- Tom Steyer, a Democratic contender for president, issued the details on his proposed tax plan on Thursday.
- He’s calling for a 10% tax cut for families with less than $250,000 in income, and individuals earning less than $200,000.
- Steyer proposes taxing capital gains and dividends at the same rate as ordinary income, as well as a wealth tax on individuals with at least $32 million in net worth.
Billionaire Tom Steyer is calling for a 10% tax cut for families — and he plans to pay for it by raising levies on investment portfolios.
The Democratic contender for president released the details of his tax plan on Thursday.
Families earning less than $250,000, as well as individuals with income under $200,000 would receive a 10% cut to their current tax rate under this proposal, Steyer said. This would benefit 95% of Americans, he said.
The candidate proposes paying for these and other adjustments by raising capital gains taxes — which can be as much as 20% for investments you've held at least a year — to match the rates on ordinary income, which currently tops out at 37%.
He has also proposed raising the top marginal income tax rate to 39.6%, from 37%.
Steyer isn't the only presidential candidate to propose increasing capital gains rates to help broaden programs for families.
Both Sanders and Warren want to use that revenue to help fund Medicare for All. Biden pitched his rate hike to help shore up the Affordable Care Act.
In addition, Steyer, who has a reported net worth of $1.6 billion, is calling for a wealth tax on those with at least $32 million in total net worth, starting at 1%.
The levy rises to 2% for those with at least $1 billion.
Steyer estimates his wealth tax will raise $1.7 trillion in the first 10 years.
"I think one of the questions is, 'Will this be enough to support everything in the plan?'" said Garrett Watson, special projects manager at the Washington, D.C.-based Tax Foundation.
"There are two levers in the federal income tax code that are used quite efficiently to help low-income workers and families with children," said Elaine Maag, principal research associate at the Urban-Brookings Tax Policy Center.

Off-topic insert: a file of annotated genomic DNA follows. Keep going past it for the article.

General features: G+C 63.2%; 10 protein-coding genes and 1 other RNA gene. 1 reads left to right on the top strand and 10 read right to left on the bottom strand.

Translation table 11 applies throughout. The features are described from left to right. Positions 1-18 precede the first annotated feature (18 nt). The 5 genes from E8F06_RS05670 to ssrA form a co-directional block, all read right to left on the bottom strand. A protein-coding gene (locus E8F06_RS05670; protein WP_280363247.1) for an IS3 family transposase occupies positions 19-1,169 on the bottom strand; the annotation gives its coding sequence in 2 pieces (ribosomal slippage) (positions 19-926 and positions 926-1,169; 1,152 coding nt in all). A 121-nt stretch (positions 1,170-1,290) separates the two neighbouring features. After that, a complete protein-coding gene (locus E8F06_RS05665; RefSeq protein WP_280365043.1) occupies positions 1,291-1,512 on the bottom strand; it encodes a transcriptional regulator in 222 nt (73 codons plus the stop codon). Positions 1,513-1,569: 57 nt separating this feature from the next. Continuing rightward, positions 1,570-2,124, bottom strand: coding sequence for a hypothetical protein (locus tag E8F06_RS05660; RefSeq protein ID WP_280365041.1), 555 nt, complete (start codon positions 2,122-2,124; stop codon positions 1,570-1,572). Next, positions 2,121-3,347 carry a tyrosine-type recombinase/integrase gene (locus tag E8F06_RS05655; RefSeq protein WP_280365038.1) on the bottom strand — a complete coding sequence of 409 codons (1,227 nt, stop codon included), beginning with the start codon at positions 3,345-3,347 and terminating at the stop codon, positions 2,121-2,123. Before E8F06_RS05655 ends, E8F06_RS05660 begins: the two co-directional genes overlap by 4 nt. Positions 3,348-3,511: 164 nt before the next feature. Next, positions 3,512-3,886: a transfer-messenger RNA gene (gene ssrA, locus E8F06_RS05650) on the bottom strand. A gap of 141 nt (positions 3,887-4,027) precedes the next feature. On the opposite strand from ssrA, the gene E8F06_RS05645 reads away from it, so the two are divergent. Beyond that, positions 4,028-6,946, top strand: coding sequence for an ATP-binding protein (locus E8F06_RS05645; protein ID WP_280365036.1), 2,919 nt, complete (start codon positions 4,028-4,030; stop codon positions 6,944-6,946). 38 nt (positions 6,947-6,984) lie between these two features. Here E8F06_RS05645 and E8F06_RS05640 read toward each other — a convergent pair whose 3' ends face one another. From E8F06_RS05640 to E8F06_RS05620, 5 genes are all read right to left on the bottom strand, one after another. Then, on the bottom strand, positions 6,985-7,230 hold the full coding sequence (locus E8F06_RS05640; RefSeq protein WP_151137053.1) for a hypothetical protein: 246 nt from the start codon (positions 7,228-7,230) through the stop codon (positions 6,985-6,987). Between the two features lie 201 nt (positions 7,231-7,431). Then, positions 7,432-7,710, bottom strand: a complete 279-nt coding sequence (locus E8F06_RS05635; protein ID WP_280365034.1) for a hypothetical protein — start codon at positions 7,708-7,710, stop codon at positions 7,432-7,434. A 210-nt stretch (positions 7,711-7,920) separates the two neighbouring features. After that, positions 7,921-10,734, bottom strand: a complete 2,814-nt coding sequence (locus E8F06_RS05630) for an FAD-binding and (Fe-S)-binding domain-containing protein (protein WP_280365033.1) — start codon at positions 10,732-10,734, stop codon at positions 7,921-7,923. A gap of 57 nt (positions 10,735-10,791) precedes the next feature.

"They are the earned income tax credit and the child tax credit."
Currently, the child tax credit is $2,000 for each child under the age of 17, and up to $1,400 of it is refundable.
Steyer's proposal would make the child tax credit fully refundable, plus add in a $1,000 credit for kids under age 6.
Meanwhile, the earned income tax credit is aimed at low- to middle-income workers.
Currently, single taxpayers with no children are phased out of the credit once their adjusted gross income (AGI) exceeds $15,570 ($21,370 for married-filing-jointly).
Households with children are subject to higher AGI thresholds: A taxpayer with three children who is filing as head of household can qualify for this credit with an AGI of up to $50,162 ($55,952 if married and filing jointly).
Steyer is proposing to increase the amount of the credit by about 25% for low- to moderate-income households with children, as well as boosting the amount filers with no children can receive.
For instance, a single filer with no children and an AGI of $15,000 would save $1,500 under the plan, Steyer said.
Meanwhile, a married couple with two kids and income of $100,000 would save $800.
"Almost all parents with children get the child tax credit, so if you increase it by much at all, it starts to add up rather quickly," said Maag.
Meanwhile, higher tax rates on capital gains may encourage investors to sit on their assets for years at a time, said Watson.
When those investors die, heirs get a "step-up in basis," meaning they inherit the asset at market value as of the day of death and they can sell it for little to no capital gains tax.
"People pay capital gains rates when they sell, so they might be more likely to hold onto the asset," said Watson. "A revenue raiser would be to repeal the step-up in basis."
Biden's tax proposal includes a repeal of the step-up in basis.
A so-called mark-to-market tax, where investors are taxed even if they continue to hold an asset, might also be a more effective way to raise revenue, Watson said.